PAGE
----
If George Bush's objective with the publication of his memoirs “Decision Point” and the ensuing round of promotional interviews for the book was the rehabilitation of his battered image in American society, I very much doubt that he will succeed.
For this to occur, the former president would have to either provide new information on his presidency that could alter the judgment on the merits of his decisions, or show at least some degree of regret concerning his most controversial policies. Nevertheless, he does neither of these. His memoirs are largely redundant and self-indulgent.
"Decision Points" provides little new information on his presidency. Instead, it offers a number of interesting anecdotes about his private life, such as the question he posed while drunk to a friend of his mother's: "What is sex like after 50?"
As far as his policy decisions are concerned, it is ridiculous that at this stage Bush continues to insist that "waterboarding" (or the "submarino" [submarine] in Spanish-speaking lands) is not torture. For all that his lawyers may have told him at the time that it was a legal practice, it's hard to believe that the former president was so stupid as to not know that they were lying to him.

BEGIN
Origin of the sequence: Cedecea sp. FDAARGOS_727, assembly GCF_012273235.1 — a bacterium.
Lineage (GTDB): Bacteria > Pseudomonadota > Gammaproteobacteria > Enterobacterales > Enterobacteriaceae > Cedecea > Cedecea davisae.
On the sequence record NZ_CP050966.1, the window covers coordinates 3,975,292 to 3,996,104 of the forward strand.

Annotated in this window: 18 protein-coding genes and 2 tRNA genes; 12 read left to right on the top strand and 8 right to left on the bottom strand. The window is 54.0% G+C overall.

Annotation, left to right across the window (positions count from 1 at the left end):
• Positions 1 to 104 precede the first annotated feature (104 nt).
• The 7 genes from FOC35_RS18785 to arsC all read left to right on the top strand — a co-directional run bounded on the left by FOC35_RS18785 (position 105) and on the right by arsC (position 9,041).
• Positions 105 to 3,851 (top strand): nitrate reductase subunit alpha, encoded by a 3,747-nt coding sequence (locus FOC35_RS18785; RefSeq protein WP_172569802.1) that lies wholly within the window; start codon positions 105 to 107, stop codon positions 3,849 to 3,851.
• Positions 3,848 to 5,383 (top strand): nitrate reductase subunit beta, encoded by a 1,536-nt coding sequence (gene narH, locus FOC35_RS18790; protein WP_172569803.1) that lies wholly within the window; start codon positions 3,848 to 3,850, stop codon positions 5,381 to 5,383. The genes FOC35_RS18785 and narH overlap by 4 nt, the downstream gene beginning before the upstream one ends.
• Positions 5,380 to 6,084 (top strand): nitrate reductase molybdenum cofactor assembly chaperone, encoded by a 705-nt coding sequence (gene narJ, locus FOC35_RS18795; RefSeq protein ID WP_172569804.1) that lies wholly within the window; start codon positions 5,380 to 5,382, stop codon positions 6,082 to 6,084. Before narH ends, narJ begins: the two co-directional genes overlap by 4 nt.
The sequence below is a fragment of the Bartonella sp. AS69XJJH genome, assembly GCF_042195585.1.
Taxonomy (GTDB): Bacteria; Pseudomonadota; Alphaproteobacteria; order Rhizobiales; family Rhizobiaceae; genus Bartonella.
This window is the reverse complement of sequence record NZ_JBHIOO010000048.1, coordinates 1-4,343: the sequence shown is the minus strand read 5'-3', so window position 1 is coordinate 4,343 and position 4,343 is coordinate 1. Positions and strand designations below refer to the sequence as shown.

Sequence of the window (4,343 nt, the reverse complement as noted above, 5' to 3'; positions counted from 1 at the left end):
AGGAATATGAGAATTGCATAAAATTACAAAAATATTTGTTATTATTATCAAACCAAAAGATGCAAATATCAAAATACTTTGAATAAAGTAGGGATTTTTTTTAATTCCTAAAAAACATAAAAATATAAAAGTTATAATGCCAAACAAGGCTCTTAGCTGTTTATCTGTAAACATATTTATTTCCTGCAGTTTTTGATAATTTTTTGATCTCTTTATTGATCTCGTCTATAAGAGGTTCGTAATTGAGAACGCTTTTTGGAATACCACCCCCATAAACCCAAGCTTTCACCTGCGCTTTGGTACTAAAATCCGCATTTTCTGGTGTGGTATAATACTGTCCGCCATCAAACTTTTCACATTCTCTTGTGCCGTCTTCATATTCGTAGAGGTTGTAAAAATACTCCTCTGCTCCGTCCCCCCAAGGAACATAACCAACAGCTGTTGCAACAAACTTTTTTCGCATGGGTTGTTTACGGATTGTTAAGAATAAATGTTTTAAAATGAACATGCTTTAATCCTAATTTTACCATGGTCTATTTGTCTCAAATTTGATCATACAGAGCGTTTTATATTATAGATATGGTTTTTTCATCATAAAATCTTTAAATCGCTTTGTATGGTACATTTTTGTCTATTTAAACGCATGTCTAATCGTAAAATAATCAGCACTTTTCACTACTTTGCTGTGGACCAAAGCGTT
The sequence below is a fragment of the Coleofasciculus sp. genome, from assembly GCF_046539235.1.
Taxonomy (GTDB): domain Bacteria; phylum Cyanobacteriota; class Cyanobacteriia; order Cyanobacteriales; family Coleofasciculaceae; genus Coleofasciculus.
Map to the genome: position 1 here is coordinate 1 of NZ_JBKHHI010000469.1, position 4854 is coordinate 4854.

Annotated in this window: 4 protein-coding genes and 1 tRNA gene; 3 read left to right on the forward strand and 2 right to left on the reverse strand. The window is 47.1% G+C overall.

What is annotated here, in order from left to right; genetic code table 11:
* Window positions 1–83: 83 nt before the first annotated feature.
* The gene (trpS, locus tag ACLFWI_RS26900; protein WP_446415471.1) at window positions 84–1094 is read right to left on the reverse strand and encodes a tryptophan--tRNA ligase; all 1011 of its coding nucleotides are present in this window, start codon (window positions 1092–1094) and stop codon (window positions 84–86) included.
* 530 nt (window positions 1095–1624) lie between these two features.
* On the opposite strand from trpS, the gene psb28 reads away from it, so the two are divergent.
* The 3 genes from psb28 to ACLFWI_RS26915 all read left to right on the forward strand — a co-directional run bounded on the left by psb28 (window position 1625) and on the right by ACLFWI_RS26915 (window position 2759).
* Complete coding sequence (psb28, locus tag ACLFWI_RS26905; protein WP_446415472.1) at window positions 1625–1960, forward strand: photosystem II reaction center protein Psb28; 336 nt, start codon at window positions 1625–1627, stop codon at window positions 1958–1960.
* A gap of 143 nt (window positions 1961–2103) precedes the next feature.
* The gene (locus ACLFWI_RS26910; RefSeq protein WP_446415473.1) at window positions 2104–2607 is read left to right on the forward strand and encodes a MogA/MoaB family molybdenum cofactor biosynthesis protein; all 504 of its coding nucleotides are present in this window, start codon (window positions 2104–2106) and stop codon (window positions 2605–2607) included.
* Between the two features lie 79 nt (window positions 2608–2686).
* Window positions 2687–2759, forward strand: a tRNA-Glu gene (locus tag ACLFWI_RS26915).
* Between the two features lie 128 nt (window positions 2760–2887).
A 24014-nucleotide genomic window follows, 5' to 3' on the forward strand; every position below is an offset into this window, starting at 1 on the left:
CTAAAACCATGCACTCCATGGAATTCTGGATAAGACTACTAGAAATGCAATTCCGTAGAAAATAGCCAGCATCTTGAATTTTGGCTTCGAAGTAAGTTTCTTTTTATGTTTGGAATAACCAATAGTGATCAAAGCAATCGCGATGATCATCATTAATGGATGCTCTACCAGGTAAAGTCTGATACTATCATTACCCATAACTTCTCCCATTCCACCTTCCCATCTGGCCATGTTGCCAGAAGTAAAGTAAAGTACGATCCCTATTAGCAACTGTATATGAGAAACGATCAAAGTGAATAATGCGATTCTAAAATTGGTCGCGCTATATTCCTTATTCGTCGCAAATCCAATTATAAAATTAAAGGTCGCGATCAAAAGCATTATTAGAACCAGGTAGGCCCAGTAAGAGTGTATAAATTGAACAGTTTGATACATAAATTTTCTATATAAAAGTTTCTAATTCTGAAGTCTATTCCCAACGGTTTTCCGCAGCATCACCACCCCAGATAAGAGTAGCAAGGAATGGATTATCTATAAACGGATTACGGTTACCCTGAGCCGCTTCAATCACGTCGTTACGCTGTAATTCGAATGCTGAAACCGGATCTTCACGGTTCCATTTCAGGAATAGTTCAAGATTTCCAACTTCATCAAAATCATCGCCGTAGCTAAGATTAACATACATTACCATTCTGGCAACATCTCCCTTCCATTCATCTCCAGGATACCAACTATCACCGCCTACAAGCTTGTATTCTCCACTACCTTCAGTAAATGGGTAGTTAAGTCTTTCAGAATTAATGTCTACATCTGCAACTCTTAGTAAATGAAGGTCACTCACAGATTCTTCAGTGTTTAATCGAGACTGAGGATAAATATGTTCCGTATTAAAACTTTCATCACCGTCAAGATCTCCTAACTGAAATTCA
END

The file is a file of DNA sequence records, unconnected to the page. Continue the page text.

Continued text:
In any case, even if that could have been true, by now Bush must already have heard more than once that the U.S. Army denounced “waterboarding” as torture when the Japanese military used the procedure against American prisoners during World War II.
Therefore, one has to be a hypocrite and a coward, in addition to being a dangerous cynic, to continue to insist on television that “waterboarding” is not torture. What is it that Bush is trying to tell us, that it is torture only when it is applied to U.S. citizens, but not when they are the ones who are applying it?
If the former president considers the use of torture in the fight against terrorism to be legitimate, then let him say so openly, and that will be the moral debate we will have. But it is insulting for him to repeat to us the same tired old song when experts in human rights are unanimous in considering “waterboarding” to be an abuse.
Probably, Bush doesn't realize that his comments only serve to tarnish the image of the U.S. One of the things for which the world's only superpower is most reproached is the double standard by which it measures the actions of its troops or those of its allies.
This same week we have seen yet another example. While in 2006 Israel chose to blockade Gaza and isolate Hamas, among other things, for not having agreed to the famous "Road Map," Israel itself was "punished" only with a small verbal reprimand when it flagrantly violated the Road Map by building new settlements. And nobody in Washington has even the slightest intention to question the approximately $3 billion of aid that American taxpayers annually send to Israel.